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Fort Collins Bike Coop Training Manual

Overall Course

Our mechanics training workshops happen in the winter, when things are "slow" and is usually a 10 session program to get new volunteers started in bike mechanics. We teach all the basic stuff: Name,location and function of all parts as well as the right tool for the right job. We try to keep it simple to avoid confusing volunteers with too much information. We limit each class to only the judging and problem solving knowledge needed to be a successful, efficient and happy CO-OP volunteer and not to be a Sheldon Brown ( R.I.P. ) wanna be. From there, people can take their skills as far as they wish to go...

This is the layout of the course we use to train new volunteers to the coop. This is a multiple session train setup and walks new volunteers trough the major systems of a bike one by one. The first two courses deal with the theory of bike and then we move into hands on training. Each hands on class begins with a demonstration by a head mechanic say disassembling a threaded headset. During which the mechanic names all the parts and talking about the most common problems of that system. The mechanic will point out how to tell if a part has gone bad and share tips on what to avoid or watch out for. The Mechanic will then reassemble the component and allow time for individual questions. Once that's done the volunteers split into smaller teams, each with it's own team leader, and repeat the work that the head mechanic demonstrated on their individual bikes. The team leader is only there for guidance, the new volunteers should do all the hands on work. We find that smaller teams are better, and it's best if the teams remain the same from the first to the last workshop and work on the SAME bikes every class, this helps students become familiar with the team leader's style of teaching / mentoring. It also helps dealing with the same bikes every time to help remember what was wrong with it and what it took to fix it..."The right BB cup on the red fuji was so hard to remove !" or "the headset bearings on that blue ten speed where completely destroyed because whoever donated it put them upside down !!". Not to mention that usually by the end of the entire course, most strangers that joined the team become friends and that is a major factor in people having fun and enjoying their work while adding to the organization's success and promoting healthy, respectful interactions. The Goal of these courses is to provide each new volunteer with a valuable skillset, and at the same time to have between 3 and 5 bikes per team that cover all the most common shifting and braking systems, types of BB, types of headsets,brakes, etc. Completely overhauled and in top-performing shape by the end of the training season due to the student's collective efforts.

When we're done with the classes, students go through a short and simple test that will help them and the Co-op develop an idea of where their current knowledge is, as well as for shift and task assigning purposes.

Basic Bike Knowledge I & II

These courses are all theory, and include a slide show and talk about the most common bike systems. The main idea here is to expand the volunteers knowledge as well as bike vocabulary. The following is a list of major topics we touch on, within each group you can see subsets as well as examples. Going through this list is accompanied by images of each of the items that clearly shows any major similarities and differences.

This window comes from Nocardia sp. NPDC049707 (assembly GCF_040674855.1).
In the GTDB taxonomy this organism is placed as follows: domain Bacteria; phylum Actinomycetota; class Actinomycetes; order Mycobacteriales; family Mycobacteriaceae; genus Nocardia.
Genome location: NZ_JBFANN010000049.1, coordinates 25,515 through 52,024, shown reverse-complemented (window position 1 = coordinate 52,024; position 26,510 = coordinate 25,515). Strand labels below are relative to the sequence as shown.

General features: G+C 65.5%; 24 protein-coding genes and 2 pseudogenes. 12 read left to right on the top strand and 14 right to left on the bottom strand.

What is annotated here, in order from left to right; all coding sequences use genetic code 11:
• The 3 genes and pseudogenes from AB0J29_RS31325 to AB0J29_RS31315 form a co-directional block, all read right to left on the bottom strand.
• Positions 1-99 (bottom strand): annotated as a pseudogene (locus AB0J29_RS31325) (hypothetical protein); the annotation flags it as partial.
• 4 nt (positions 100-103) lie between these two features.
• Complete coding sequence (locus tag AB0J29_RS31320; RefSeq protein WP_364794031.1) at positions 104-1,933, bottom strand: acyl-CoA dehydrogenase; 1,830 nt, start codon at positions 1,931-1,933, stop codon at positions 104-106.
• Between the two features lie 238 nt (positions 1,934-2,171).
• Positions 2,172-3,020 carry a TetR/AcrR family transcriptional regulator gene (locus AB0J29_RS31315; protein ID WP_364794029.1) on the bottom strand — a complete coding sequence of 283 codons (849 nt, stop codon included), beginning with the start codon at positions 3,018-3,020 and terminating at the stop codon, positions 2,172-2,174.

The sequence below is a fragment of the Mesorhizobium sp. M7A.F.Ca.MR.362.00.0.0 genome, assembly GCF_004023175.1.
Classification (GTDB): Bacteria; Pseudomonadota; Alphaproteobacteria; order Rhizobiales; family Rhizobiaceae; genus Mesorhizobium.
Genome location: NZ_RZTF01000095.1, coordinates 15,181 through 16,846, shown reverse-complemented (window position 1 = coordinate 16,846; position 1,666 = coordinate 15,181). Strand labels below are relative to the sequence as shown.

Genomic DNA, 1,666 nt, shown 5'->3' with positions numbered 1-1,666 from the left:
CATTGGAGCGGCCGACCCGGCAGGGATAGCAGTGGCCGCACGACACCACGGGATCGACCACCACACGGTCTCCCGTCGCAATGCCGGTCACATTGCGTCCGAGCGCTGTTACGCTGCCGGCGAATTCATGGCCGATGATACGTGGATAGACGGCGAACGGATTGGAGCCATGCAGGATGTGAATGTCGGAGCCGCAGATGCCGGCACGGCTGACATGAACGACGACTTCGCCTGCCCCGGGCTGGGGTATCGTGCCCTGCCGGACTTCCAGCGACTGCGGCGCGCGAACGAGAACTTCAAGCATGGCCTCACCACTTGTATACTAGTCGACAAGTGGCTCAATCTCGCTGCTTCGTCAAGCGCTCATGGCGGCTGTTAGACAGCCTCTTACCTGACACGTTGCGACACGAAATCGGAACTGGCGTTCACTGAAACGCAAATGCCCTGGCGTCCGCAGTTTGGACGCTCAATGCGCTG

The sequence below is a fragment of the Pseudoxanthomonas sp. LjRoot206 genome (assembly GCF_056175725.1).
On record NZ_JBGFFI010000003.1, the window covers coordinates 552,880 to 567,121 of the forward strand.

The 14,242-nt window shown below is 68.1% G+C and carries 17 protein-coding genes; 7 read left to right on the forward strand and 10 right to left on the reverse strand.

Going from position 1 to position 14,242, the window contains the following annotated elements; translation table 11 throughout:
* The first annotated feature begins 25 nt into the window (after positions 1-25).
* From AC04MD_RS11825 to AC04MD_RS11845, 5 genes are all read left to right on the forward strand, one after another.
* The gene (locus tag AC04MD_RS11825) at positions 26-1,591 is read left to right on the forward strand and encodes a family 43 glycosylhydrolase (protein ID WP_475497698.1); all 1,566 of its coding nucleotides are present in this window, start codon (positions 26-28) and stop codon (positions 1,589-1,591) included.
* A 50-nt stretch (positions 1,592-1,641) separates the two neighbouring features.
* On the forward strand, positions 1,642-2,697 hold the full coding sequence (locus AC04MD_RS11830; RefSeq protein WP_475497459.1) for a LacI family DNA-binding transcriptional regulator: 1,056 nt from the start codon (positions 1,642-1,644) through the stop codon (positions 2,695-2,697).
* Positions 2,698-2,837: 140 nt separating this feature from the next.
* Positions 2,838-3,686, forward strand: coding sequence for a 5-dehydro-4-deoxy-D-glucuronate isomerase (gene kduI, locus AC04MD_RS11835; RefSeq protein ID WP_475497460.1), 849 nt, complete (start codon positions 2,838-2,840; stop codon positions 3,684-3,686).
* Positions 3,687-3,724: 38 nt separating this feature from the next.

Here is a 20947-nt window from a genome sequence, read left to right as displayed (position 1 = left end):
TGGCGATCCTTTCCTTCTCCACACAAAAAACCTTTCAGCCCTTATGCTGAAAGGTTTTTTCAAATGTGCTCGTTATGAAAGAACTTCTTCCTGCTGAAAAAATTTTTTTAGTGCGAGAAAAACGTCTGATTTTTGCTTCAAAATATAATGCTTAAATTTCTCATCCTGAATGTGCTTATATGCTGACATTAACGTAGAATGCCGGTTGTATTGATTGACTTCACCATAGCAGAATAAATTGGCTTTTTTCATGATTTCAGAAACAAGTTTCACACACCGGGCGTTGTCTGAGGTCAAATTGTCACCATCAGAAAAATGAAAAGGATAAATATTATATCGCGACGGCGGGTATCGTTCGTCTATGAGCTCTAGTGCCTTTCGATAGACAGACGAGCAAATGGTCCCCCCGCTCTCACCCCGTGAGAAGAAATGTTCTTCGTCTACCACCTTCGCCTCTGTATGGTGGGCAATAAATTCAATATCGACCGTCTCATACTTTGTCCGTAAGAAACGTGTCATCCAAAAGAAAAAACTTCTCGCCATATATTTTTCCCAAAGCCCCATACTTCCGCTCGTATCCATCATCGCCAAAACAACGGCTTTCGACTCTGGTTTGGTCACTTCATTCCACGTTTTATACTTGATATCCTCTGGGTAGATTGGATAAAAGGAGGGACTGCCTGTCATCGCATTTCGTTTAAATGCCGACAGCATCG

• Frame
    • Mountain
    • Road
    • Mens
    • Womens
  • Front Wheel
    • Hubs
      • Sealed
      • Cup and Cone
    • Spokes
    • Rims
    • Tires
    • Tubes
      • Presta
      • Schrader
  • Brakes
    • Cantilever
    • Sidepull
    • Centerpull
    • V-Brake
  • Fork
  • Headset
    • Quill (Threaded)
    • Threadless
  • Stem
  • Handlebars
    • Drop Bars
    • Riser Bars
    • Straight Bars
    • Ape Hangers
  • Lights
  • Brake Levers
    • Road
    • Mountain
  • Shifters
    • Friction
    • Index
  • Cables
    • Brake
    • Derailer
  • Water Bottle Cage
  • Seat Post
    • Diameters
  • Seat
  • Bottom Bracket
    • Sealed
    • Cup and Cone
  • Front Derailuer
    • Top Pull
    • Bottom Pull
  • Chain
    • Single Speed
    • Multi-speed
  • Cranks
    • Single Piece
    • Three Piece
    • Crank Length
  • Chain rings
    • 1-2-3
  • Pedals
  • Rear Derailer
  • Rear Wheel
  • Hub
    • Cassette
    • Single Speed
    • Fixed
  • Helmet

We often take the time to focus more on the "average" bikes we see at the coop. Mainly touching on 21 speed mountain bikes and 10 speed road bikes. Throughout the meeting we study component quality and how to recognize superior vs inferior quality parts.

The goal on these first two classes is to provide enough knowledge for volunteers to be able to "read a bike" or "read a frame" BEFORE they actually get to handle any tools or start picking parts to put a bike together; you know,teach 'em to recognize: "oh, this is a MTN frame, made for CANTILEVER brakes,TOP pull front derailleur,with singlespeedable DIAGONAL dropouts,etc..."

This is also a great time to teach volunteers how to use a pair of calipers so then they can determine: "...and needs a 1 inch headset, 25.4 seat post and 68mm BB "

Headsets

Component breakdown

  • Both a Threaded and Threadless Headset

Bottom Brackets

Brake Systems

Drive Train Theory

Drive Train

Wheels

Single Speed Conversion

See Also